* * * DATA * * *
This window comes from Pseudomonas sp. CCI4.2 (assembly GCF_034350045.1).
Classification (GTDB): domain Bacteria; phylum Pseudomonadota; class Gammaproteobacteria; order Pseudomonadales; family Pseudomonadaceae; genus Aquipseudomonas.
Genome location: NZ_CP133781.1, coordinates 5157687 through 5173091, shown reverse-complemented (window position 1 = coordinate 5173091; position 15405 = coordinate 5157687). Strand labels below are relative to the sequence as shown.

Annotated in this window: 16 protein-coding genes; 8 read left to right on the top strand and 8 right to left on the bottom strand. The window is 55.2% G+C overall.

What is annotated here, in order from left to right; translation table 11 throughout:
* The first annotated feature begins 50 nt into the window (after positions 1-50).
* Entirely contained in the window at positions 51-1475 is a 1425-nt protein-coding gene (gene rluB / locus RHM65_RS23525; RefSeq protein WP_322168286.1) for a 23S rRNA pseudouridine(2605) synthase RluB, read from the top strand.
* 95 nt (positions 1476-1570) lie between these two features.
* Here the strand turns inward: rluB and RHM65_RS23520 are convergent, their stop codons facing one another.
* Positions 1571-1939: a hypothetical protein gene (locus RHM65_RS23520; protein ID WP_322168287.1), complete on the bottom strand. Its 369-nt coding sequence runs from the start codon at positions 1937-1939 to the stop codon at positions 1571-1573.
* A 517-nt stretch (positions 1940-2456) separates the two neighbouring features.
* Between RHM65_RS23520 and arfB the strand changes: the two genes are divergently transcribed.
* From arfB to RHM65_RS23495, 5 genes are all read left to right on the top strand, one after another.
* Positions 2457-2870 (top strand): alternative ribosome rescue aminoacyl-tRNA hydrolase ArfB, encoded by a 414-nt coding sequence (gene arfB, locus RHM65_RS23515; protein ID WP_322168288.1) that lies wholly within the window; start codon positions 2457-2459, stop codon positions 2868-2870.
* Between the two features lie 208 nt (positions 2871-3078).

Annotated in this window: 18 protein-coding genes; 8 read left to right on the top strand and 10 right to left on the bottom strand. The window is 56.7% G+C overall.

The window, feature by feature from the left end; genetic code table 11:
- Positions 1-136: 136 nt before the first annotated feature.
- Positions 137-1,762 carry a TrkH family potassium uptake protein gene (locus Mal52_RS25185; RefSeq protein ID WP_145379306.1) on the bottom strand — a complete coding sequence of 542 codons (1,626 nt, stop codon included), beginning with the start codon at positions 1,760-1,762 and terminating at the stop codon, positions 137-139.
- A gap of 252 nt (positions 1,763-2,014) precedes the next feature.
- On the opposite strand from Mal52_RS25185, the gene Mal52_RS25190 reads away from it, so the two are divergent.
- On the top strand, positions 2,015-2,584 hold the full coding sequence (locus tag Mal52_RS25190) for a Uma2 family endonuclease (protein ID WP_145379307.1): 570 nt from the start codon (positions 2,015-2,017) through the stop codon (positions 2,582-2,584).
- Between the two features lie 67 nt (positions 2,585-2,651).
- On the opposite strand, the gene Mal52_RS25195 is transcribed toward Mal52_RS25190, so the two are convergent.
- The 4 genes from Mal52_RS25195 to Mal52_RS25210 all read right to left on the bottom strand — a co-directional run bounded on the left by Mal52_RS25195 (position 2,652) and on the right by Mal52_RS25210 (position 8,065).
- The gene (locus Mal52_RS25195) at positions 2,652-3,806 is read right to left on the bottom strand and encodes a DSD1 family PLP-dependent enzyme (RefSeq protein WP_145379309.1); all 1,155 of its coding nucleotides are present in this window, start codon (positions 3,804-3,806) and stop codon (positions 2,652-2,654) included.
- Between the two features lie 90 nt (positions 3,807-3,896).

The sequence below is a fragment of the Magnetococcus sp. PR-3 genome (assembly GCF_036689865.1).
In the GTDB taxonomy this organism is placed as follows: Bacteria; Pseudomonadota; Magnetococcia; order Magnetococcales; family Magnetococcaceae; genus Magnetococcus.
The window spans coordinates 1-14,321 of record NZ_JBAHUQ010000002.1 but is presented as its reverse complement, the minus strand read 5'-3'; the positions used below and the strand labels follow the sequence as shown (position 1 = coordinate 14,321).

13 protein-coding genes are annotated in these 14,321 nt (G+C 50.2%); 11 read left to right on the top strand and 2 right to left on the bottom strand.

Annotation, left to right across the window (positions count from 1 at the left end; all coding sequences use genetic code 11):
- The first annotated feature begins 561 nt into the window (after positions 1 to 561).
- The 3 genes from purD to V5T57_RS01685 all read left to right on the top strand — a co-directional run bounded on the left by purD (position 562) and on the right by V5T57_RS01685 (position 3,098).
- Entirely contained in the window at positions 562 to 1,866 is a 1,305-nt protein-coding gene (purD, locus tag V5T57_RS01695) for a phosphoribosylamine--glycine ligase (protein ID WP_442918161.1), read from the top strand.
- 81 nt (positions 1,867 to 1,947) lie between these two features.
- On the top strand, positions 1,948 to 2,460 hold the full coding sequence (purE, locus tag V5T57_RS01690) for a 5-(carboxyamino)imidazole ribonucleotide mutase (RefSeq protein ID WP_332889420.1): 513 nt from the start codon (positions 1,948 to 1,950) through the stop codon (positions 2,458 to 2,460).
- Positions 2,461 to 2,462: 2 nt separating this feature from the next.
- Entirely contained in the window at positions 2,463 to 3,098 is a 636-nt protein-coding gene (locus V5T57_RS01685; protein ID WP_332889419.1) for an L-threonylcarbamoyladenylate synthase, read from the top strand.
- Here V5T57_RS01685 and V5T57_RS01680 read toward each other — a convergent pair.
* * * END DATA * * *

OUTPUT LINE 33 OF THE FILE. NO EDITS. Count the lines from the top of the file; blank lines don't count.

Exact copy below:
- The first annotated feature begins 561 nt into the window (after positions 1 to 561).